Because of the sandy soil, the maturity of the grapes came earlier, same for the blossoming. There's the book of Pierre Jancou on the table (Vin Vivant, another christmas gift idea) and I find the page where Jancou writes a few lines about Azzoni wines, their purity, their freshness and extreme affordability, I agree so much.
Whatever, he and Philippe felt very encouraged by these guys and actually the wines sold well there, so there's another order underway.
Dropping at Pierre Sang was improvised but when you're for only two days in Paris, calling on short notice is the quickest way to add more potential buyers of your wine. The last time there was a hint of SO2 in his wines was in 2008 when he still used a sulfur wick on his casks before filling them. Racked by gravity, bottled with a 4-spout gravity bottler with the help of Philippe Jambon.
The mouth is a bit harsh, the wine will benefit from another couple of years of elevage in bottles? Vinified whole-clustered, with a CO2 cover, no pigeage, just a bit of pumping over here and there.
You can find the wine at Le Vin au Vert (here is the wine list, I hadn't spotted the wine last time I visited). There are only reds on his table but he also makes a white (Chenin I guess) but it's sold out. The wine was not de-gazed, he says, and his cellar is very cold, like 5°C in winter and 15°C in spring. Although they brought a cooler to keep the wines at the right temperature, the rose is not cold but it still tastes so good and gourmand. He says that in addition to his present surface of 3 hectares, he just takes over 2 additional hectares with vineyards located on Chanzeaux and Rabelais, the vineyards beinFor this Anjou red he used a destemmer and added a bit of SO2. He checks first the data for Ph, alcohol and oxygen and he decides then the SO2 dosage for the bottling stage. This Gamay was bottled in august 2010 after a 6 years wait : It spent first 3 years in vats, then another 3 years in casks, as the fermentation was very slow and long, it actually never stopped, he says. Next year he will name this cuvee La Grosse Nadine as a play of words for Grenadine which is an aroma he likes in roses. This Cabernet Sauvignon makes a very good impression on me, very good potential, still very young wine, will get even better. Jacky Ripoche uses a draft horse to plow his vineyard : a cross-breed between a Trait du Nord and an Ardennais. Oddly, there's less SO2 in this wine than in the carbonic-maceration one (Lulu Berlue) which didn't get any, he explains that after a while the added SO2 in the first wine vanished while the SO2-less wine remained with its own "indigenous" SO2 which was slightly more detectable. He was beginning to get despaired but it finally reached quietly its destination and here it is. This year he prefered to bottle earlier and do some filtration because the wines were more fragile. It also shows what reward a winemaker can get when he just trusts his wine-in-the-making even if it means renouncing for a while to get a quick return on the investment.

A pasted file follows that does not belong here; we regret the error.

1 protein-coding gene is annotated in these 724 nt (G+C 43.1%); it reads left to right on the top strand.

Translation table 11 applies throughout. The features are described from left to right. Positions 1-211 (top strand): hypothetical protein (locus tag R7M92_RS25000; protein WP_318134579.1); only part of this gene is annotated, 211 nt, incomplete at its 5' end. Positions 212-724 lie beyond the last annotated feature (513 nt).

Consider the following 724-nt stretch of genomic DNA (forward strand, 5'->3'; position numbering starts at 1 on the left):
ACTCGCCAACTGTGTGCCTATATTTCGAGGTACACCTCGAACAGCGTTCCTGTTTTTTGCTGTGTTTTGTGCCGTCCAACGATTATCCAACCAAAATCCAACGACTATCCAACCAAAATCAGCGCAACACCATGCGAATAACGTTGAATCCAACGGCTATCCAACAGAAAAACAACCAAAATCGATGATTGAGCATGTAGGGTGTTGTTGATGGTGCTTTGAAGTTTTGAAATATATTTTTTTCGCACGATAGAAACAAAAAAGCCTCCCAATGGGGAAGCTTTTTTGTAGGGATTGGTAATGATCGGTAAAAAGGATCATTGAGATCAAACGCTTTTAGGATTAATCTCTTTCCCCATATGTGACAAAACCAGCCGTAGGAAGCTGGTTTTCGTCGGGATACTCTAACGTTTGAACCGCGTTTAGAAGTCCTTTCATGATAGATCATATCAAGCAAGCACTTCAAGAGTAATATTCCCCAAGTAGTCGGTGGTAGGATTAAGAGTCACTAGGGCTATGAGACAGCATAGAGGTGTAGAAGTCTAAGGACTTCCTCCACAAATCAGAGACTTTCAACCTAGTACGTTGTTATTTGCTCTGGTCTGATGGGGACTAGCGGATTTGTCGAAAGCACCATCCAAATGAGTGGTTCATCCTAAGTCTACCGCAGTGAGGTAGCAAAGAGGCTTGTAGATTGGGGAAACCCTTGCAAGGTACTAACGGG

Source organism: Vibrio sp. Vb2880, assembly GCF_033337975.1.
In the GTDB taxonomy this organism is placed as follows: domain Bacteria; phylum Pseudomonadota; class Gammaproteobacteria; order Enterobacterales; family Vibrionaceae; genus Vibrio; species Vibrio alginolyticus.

Data obtained from the Department of Agricultural Meteorology at Nietvoorbij clearly indicate that the average temperatures, the average maximum temperatures, as well as the average minimum temperatures for the Stellenbosch region were considerably lower during the 1997 pressing season than the temperatures for the corresponding periods of 1996, 1998 and the long term averages of the past 32 years (P D Haasbroek, personal communication). Furthermore the average maximum, as well as the average minimum temperatures for April 1997 (the month in which malolactic fermentations had to begin, once alcoholic fermentation had taken its course) were considerably lower compared to the corresponding periods of 1996 and 1998. The average maximum temperature for April 1997 was 3?C lower compared to April 1996, and 2,3?C lower compared to April 1998. Lower temperatures during the 1997 pressing season were also observed in other wine producing regions. Consequently these results show without any doubt that optimum temperature plays an extremely critical role in the successful course of MLF and that temperature per se can act as a limiting factor.